A case in point is Urban Land (Ceiling & Regulation Act),1976 in 1999. Similarly, delicensing of most of the industries reduced the need for promoting benami firms to secure licences. 
More such reforms especially competition in all sectors and simplification of tax laws are needed to take the sheen out of benami transactions. 
The historical perspective on benami would not be complete without recapitulating a few facts.
As put by the Law Commission (LC) in its first report on benami transactions issued during August 1973, the practice of benami might have come into existence by reason of a number of factors: A) the joint Hindu family system and a desire to make secret provisions is one factor which led to the practice of  benami; B) fraud on creditors might be another such factor; C) Desire to evade taxes may be another motive of persons entering into benami transactions and D) Benami transactions might also have originated in a desire to avoid certain political and social risks. 
Yet another reason for benami deals especially corporate ones is the urge to bag as much as licences/permits as possible in highly regulated sectors. 
LC report says that , “this custom(benami transactions) has been recognized by Indian courts for a long time.”
In its 2nd report on benami transactions released in August 1988, LC observed: “In the past benami transactions were entered into, when benami was part of the Indian law, Benami transactions came to acquire the legal affirmance by Judge-made law.”
As regards non-enforcement of BTPA’s provision relating to acquisition of benami properties by authorities, Law Ministry pointed out “legal infirmities” in implementation of this provision perhaps as early as 1990. 
A hint about the legal hitch is available in answer to parliament question put during May 1990. The Reply stated: “In order to make it more difficult for assessees to hold wealth in ‘benami’ forms, the Benami Transactions (Prohibition) Act is being reviewed to make it more effective for curbing benami transactions.”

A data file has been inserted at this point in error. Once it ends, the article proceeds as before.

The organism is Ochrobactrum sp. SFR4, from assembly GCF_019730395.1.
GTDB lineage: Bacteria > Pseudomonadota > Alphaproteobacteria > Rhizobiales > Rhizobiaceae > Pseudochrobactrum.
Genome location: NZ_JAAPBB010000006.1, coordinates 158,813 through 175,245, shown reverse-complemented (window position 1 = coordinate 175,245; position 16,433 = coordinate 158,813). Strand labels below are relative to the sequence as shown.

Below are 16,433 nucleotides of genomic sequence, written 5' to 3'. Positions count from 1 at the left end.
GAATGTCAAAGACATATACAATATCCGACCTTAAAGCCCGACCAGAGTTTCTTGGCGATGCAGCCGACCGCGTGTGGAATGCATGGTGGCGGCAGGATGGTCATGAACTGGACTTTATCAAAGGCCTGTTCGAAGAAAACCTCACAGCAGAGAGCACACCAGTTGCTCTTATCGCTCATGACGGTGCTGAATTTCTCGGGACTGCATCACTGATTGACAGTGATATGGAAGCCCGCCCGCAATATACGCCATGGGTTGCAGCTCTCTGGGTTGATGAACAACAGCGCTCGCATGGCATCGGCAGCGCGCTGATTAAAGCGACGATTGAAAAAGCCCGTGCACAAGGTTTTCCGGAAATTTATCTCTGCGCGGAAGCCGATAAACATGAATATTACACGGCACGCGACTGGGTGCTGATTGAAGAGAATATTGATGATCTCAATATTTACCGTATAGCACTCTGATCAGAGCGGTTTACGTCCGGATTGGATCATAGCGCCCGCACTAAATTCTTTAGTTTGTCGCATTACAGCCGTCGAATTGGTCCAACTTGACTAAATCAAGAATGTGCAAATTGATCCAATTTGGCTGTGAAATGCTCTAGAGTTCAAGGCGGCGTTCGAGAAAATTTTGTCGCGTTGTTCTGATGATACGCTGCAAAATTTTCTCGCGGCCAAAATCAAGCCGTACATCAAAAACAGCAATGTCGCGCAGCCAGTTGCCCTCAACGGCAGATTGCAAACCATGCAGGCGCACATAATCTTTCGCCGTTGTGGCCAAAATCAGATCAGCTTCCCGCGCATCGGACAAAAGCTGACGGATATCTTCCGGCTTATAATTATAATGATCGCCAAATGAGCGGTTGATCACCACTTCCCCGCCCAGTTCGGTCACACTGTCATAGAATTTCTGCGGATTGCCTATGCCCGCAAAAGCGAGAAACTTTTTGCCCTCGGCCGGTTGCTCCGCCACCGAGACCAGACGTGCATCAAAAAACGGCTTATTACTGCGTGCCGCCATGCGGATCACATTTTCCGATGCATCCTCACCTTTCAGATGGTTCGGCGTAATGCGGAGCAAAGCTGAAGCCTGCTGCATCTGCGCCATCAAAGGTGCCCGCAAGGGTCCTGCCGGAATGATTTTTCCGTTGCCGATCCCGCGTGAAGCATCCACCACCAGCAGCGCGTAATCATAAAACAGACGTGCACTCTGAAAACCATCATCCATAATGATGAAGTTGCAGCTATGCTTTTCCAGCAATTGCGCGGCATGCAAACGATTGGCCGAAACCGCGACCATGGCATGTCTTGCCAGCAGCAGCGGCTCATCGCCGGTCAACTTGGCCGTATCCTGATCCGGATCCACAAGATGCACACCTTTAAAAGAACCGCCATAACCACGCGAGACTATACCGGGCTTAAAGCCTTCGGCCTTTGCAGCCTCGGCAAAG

Successive Governments notably NDA Government dragged their feet over amending BTPA.  UPA Government, in 2nd tenure, decided to replace BTPA with a new law. It thus introduced The Benami Transactions (Prohibition) Bill, 2011 in Lok Sabha during August 2011. The Bill lapsed with the dissolution of the 15th Lok Sabha in May 2014.
NDA did not revive this Bill and instead drafted a new one not to replace BTPA but to amend it. The Benami Transactions (Prohibition) Amendment Bill, 2015 was introduced in May 2015. After its enactment, the Government notified Benami Transactions (Prohibition) Amendment Act, 2016 during August 2016 and later notified the rules during October 2016.  This is “incisive law” that Modiji has repeatedly referred to his speech right the day he announced demonetization decision on 8th November 2016.
How incisive the new law would be known only when it is applied to farm land and urban properties held under the power of attorney. 
It is here apt to quote the Working Group (WG) on Land Relations for Formulation of 11th Five Year Plan. In its report submitted during July2006, WG pointed out the “big land owners, in anticipation of (agricultural) ceiling laws had resorted to partitioned and fictitious transfers in benami names on a very large scale.”
Pitching for amendment of BTPA to detect & nullify such transactions, WG also drew attention to the benami land deals that are forged on the basis of inside information about the proposed location of the project and the resulting need to acquire farm land. 
Suffice it to say that challenges in implementation of Modiji’s incisive law are aplenty and daunting.  
 
A shorter version of this write-up was published by tiolcorplaws.com on 11th January 2016.